Econ434MC12A - Topic 12: Neoclassical and Related...

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Topic 12: Neoclassical and Related Macroeconomics 1. Events that prominent economic thinkers have suggested as causes of business cycles do NOT include how humans adjust to variations across time in: (a) rates of technological progress implemented by entrepreneurs. (b) sunspot activity. (c) environmental and technological constraints on population growth. (d) comparative advantages between trading nations. (e) international relations and wars. (f) the distributions of income and wealth. (g) self-interested behavior relative to collective security and nationalism. 2. Economic theories that stress coping with scarcity from the supply side and which support market solutions to problems and laissez-faire government policies include: ( a) neoclassical macroeconomic theory. (b) Keynesian macroeconomic theory. (c) institutionalism. (d) historicism. (e) rational voter apathy theory. 3. Neoclassical macroeconomic theory does not rely on an assumption that: (a) “supply creates its own demand,” per Say’s law. (b) nominal prices, wages, and interest rates are all perfectly flexible. (c) the quantity theory of money is valid so that money is neutral in the long run. (d) production possibilities frontiers are “bowed-out” from below. (e) powerful competitive forces quickly eliminate excess demands and excess supplies in all markets. 4. “Classical liberals” of the 19 th century were most likely to believe that: (a) gold is the ultimate source of wealth and should be acquired via a “favorable balance of trade.” (b) activist government policymaking creates inefficiency, inequity, and instability. (d) most practical economic theories were developed by French philosophers. (c) market globalization harms low- skilled workers. (e) momentum in psychological factors exacerbates business cycles. 5. The economic theory most supportive of a Panglossian view that “we live in the best of all possible worlds” (from Voltaire’s Candide ) is: (a) early classical macroeconomics. (b) Gandhi’s “small is beautiful” theory. (c) institutionalism. (d) neoclassical economics. (e) Keynesian macroeconomics. 6. The basic economic problem is scarcity. Consequently, the act of supplying goods by making resources available is conclusive evidence that demand will be adequate to ensure that markets will clear. This chain of reasoning is summarized in: (a) François Quesnay’s Tableau Economique . (b) the “Law of Markets” asserted by Jean Baptiste Say. (c) Richard Cantillon’s Essai Sur la Nature du Commerce en Général. (d) Ayn Rand’s Atlas Shrugged . (e) Herbert Spencer’s Social Statics and the Foundations of Consumption . 7. Among other noteworthy accomplishments, Knut Wicksell [Sweden, 1851-1926]: (a) showed that, in a unanimity voting system, no initiative will succeed unless the change proposed is efficiency enhancing. (b) anticipated Irving Fisher and Milton Friedman in addressing the possibility that a central bank’s attempts to use expansionary monetary policies to drive the real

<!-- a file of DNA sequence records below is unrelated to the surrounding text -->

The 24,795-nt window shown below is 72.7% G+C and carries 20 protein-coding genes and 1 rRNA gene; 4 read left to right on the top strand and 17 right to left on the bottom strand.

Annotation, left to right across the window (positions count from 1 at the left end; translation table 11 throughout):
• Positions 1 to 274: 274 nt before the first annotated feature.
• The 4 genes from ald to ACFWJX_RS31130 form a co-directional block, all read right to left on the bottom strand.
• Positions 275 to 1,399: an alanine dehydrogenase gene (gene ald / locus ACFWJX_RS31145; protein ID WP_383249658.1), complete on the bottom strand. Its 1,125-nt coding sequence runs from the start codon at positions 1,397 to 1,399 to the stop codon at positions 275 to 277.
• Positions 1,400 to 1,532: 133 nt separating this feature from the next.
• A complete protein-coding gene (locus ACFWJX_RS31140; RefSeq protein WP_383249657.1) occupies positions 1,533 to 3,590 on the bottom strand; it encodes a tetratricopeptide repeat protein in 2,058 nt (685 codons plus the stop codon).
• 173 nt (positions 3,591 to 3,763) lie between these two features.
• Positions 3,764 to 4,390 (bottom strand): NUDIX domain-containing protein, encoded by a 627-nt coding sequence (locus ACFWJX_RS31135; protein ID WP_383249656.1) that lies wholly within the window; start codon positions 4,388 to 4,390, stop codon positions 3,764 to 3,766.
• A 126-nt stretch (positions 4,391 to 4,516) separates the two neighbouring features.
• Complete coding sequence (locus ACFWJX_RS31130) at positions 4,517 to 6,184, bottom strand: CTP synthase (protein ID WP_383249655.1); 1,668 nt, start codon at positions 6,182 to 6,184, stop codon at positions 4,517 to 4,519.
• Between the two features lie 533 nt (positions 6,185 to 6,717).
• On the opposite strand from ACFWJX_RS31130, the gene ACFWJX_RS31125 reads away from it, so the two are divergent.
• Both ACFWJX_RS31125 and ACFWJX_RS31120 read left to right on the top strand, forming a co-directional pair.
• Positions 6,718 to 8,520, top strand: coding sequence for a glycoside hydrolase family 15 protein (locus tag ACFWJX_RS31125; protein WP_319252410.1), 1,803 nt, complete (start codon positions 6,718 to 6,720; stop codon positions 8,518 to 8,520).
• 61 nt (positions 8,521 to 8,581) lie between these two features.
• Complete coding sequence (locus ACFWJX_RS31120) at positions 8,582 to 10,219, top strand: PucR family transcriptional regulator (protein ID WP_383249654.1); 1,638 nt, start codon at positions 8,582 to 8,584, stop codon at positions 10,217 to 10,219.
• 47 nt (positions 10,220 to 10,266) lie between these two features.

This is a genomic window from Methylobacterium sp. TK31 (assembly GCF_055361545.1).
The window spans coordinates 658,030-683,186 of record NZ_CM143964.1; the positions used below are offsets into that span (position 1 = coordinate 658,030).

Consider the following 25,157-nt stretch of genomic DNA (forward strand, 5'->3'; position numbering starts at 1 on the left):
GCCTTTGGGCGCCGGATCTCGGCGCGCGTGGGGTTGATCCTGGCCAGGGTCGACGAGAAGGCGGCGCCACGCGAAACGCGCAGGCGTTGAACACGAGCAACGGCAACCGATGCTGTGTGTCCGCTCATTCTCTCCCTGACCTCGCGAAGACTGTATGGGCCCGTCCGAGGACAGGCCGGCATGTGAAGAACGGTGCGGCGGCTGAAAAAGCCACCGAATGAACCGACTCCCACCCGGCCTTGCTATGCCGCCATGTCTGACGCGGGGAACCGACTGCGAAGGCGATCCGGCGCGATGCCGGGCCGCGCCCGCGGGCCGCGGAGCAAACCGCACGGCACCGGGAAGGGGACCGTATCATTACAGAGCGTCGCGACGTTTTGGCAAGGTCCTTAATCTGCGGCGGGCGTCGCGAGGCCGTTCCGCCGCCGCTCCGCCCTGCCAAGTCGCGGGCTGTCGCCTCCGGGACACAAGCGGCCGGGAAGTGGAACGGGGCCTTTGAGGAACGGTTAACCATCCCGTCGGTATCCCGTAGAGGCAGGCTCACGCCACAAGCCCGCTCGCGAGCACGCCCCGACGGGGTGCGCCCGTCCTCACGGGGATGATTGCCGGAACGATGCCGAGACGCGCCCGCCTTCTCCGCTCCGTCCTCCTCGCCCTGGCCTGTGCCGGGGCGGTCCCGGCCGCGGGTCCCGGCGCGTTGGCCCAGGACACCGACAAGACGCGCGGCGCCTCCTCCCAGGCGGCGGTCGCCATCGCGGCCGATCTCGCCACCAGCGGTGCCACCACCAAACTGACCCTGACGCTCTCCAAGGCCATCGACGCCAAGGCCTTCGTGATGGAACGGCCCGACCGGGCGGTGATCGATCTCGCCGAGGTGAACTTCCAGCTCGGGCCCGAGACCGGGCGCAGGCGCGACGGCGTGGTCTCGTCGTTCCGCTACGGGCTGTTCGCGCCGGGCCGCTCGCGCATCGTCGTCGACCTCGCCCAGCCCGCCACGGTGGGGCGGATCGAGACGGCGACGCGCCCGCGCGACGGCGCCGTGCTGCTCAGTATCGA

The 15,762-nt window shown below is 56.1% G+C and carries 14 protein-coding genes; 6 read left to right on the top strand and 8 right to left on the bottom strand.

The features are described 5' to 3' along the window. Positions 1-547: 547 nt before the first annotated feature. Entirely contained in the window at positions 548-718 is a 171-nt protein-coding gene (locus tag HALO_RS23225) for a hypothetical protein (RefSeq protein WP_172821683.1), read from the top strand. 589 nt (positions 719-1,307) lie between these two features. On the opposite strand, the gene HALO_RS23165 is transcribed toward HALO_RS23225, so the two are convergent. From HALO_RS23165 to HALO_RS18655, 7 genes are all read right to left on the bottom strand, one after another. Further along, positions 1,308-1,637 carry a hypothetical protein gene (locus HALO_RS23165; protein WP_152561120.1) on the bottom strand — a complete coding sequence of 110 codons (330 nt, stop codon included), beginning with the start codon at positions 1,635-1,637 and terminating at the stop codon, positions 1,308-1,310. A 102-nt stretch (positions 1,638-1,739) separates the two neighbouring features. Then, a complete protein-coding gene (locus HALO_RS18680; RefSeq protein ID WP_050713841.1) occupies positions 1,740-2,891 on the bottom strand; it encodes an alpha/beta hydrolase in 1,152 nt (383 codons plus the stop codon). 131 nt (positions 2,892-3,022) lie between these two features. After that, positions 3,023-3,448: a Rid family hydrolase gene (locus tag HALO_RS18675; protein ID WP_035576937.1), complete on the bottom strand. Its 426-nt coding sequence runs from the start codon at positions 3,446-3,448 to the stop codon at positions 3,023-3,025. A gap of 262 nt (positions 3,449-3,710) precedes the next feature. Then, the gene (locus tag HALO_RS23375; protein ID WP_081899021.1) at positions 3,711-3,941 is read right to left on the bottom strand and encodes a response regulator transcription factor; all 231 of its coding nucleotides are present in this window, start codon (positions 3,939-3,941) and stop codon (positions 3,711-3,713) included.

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Econ434MC12A - Topic 12: Neoclassical and Related...

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